Lincoln in the Bardo
By George Saunders
Read Sept 2018
George Saunders was intrigued by a story he heard about Abraham Lincoln visiting the crypt in Oak Hill Cemetery in Georgetown that temporarily held his son, Willie, who died at age 11 in 1862. Lincoln apparently visited Willie’s crypt and may have held his body. Willie’s body was eventually moved to Illinois after Lincoln was assassinated and he lies with his father in Lincoln’s tomb.
Saunders created a story involving a number of ghosts who may or may not know they are dead, or at least don’t necessarily acknowledge it. It seems adults can live in an “interim” state as a ghost for a long time but children need to leave this “interim” state fairly quickly or meet some unspecified consequence. The various characters watch the funeral, interact with Willie’s ghost, watch Lincoln visit him, and eventually counsel Willie to leave his ghost state for the “beyond”. They even inhabit Lincoln temporarily to encourage him to let Willie go.
This reader recommends listening to the audio version of this very unusual literature piece. Saunders recruited actors, friends, and even family to record this book which includes 166 characters. In between comments from the various characters (complete with a line that specifies the character’s name) there are snippets from various newspapers and books that report various events happening in real life during the period of Willie’s illness, death, and internment. These too are attributed to their source, although it’s not clear which are real and which might be manufactured. Regardless, they are useful to the reader to provide context to what preceded and followed Willie’s death, although the various sources don’t necessarily agree on many of the details.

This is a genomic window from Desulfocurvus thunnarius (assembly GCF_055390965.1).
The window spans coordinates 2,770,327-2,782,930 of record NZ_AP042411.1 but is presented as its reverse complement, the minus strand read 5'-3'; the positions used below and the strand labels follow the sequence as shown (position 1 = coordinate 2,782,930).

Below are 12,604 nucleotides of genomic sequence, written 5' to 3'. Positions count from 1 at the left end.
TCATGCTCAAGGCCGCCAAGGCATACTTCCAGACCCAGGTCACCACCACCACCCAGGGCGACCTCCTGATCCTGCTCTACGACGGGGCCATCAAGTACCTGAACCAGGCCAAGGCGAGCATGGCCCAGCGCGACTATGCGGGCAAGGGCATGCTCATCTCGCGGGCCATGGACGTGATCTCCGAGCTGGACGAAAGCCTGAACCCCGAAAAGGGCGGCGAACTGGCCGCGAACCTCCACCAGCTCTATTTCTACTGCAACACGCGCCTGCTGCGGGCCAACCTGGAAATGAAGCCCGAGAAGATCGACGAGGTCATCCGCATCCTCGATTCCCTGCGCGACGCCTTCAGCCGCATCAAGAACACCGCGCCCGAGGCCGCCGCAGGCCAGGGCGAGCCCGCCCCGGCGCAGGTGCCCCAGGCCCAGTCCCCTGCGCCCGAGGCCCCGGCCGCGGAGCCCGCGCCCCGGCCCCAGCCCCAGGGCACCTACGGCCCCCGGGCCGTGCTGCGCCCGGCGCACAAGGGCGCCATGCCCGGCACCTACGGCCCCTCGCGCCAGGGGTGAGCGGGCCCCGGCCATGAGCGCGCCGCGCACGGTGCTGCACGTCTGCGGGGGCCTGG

Certainly, the reader needs to suspend disbelief and just surrender to the concepts and format Saunders has devised. Once the reader understands them, which wasn’t instantaneous for this reader and was helped by looking at a written version of the book, it’s quite an interesting approach to this story of Willie’s death and Lincoln’s grief. The grief Lincoln felt when Willie died is not an invention but well documented, and Saunders certainly captures that well. The concept that Willie must finish his trip to the beyond and that both he and Lincoln must suffer great sorrow to enable this is quite convincing, even if the characters that are involved are ghosts.
While this reader anticipates that the written word works fine for the book, this reader is convinced that the audio version will provide an even deeper experience and one not to be exceeded for some time.